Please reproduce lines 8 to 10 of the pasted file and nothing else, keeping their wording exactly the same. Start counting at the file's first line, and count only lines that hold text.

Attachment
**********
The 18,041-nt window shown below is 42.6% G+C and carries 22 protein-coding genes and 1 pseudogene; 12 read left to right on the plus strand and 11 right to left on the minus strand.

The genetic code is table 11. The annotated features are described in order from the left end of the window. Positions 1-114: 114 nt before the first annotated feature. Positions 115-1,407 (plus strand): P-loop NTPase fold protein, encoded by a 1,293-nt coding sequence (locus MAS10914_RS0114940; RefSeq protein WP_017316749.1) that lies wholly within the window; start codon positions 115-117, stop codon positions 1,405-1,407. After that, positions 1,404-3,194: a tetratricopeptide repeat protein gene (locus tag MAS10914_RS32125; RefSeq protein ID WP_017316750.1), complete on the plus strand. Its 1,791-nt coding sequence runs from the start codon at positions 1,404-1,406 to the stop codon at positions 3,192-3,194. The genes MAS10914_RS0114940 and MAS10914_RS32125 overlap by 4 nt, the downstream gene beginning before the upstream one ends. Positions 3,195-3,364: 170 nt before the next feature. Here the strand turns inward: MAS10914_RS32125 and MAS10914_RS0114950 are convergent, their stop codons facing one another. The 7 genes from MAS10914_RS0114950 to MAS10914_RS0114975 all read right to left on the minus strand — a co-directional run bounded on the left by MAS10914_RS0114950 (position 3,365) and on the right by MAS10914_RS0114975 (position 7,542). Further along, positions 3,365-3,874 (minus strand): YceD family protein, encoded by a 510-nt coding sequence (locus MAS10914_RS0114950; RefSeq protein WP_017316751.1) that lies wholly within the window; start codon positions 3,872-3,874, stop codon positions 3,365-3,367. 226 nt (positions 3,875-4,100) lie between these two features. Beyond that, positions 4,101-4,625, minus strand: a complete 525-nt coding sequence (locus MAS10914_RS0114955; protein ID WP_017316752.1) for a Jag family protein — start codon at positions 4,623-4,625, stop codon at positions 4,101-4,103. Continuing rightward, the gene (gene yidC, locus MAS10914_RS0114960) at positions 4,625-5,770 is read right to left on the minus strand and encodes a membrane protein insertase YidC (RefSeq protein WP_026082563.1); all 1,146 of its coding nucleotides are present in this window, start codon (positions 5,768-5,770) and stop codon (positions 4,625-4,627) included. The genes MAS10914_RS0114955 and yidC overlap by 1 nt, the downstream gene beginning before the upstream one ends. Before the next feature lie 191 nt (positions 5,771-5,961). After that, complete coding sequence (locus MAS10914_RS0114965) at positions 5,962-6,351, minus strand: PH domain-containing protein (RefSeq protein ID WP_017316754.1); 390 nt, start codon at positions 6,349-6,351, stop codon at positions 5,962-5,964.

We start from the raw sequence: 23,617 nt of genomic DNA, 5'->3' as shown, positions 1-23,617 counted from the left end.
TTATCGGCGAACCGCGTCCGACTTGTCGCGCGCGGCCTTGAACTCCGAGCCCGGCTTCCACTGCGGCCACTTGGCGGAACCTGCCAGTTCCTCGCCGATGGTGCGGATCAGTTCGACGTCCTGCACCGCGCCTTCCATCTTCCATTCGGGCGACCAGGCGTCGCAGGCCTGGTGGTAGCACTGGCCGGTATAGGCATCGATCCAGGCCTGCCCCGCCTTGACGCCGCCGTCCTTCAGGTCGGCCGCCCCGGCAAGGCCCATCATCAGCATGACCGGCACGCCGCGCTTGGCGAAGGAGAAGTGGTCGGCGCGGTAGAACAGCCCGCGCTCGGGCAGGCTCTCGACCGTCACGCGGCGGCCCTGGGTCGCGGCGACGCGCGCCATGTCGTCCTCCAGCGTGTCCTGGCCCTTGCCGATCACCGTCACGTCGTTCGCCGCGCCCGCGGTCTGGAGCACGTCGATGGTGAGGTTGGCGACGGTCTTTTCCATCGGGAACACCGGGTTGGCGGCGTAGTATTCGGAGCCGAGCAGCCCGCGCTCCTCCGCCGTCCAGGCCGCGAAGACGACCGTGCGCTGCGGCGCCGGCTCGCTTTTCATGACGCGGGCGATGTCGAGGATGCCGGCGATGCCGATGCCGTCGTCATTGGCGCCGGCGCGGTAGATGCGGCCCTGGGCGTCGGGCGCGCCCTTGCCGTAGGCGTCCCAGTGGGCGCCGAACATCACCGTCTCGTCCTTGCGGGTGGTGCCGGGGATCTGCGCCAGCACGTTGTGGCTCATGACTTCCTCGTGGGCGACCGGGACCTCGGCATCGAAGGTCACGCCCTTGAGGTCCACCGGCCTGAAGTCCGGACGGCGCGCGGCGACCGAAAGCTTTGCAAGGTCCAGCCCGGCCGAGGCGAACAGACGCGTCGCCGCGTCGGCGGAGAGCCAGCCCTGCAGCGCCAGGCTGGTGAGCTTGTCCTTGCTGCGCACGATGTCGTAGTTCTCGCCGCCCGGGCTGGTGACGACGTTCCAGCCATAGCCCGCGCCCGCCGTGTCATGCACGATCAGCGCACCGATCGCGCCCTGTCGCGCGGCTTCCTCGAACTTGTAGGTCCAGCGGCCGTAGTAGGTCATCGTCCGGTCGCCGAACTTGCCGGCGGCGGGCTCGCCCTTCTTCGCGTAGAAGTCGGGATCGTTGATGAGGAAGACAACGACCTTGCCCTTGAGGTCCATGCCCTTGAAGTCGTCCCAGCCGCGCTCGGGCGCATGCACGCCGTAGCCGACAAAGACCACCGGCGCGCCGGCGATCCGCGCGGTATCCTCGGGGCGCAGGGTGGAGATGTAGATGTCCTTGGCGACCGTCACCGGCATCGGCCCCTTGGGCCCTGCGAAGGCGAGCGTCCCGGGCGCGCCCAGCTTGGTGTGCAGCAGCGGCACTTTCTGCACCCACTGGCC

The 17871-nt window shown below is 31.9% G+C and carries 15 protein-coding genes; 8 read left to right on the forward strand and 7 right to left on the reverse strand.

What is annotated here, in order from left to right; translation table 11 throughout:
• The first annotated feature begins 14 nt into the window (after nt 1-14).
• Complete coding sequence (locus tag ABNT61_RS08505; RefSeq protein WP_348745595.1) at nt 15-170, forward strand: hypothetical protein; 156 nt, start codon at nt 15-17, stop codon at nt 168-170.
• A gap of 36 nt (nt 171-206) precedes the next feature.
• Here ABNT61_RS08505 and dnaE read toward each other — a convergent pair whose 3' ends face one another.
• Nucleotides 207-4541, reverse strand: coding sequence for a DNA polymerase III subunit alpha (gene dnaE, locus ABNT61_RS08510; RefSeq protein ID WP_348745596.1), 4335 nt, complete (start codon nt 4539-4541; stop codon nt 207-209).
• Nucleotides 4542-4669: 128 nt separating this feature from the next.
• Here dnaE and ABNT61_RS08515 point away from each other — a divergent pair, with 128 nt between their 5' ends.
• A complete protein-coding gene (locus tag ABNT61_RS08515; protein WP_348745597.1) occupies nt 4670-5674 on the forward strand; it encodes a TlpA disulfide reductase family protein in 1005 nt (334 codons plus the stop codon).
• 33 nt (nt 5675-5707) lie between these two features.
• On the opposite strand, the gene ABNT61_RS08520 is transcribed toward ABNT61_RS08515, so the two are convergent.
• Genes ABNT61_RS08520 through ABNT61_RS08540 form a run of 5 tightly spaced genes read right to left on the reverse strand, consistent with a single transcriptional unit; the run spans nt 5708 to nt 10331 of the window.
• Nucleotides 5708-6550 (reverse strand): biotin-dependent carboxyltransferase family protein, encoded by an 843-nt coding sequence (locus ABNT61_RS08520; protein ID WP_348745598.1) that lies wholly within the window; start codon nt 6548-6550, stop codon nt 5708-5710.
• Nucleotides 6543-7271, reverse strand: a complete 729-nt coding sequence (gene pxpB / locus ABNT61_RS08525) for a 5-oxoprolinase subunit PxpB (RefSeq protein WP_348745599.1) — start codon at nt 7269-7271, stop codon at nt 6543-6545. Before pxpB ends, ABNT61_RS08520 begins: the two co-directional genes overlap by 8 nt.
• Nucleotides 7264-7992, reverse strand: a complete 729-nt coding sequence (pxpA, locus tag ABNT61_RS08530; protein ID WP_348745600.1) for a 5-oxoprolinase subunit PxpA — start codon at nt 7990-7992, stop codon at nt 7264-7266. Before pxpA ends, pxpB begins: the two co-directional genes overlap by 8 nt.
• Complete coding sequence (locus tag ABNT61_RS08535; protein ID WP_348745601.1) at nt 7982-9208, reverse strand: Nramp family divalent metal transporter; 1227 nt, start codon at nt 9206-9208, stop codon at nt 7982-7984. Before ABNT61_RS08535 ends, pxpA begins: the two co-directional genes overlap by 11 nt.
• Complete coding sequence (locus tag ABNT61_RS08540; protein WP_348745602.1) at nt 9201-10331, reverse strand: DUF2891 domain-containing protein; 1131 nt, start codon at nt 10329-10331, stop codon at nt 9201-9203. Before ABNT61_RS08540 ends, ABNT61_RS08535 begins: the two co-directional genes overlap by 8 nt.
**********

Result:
• Complete coding sequence (locus tag ABNT61_RS08505; RefSeq protein WP_348745595.1) at nt 15-170, forward strand: hypothetical protein; 156 nt, start codon at nt 15-17, stop codon at nt 168-170.
• A gap of 36 nt (nt 171-206) precedes the next feature.
• Here ABNT61_RS08505 and dnaE read toward each other — a convergent pair whose 3' ends face one another.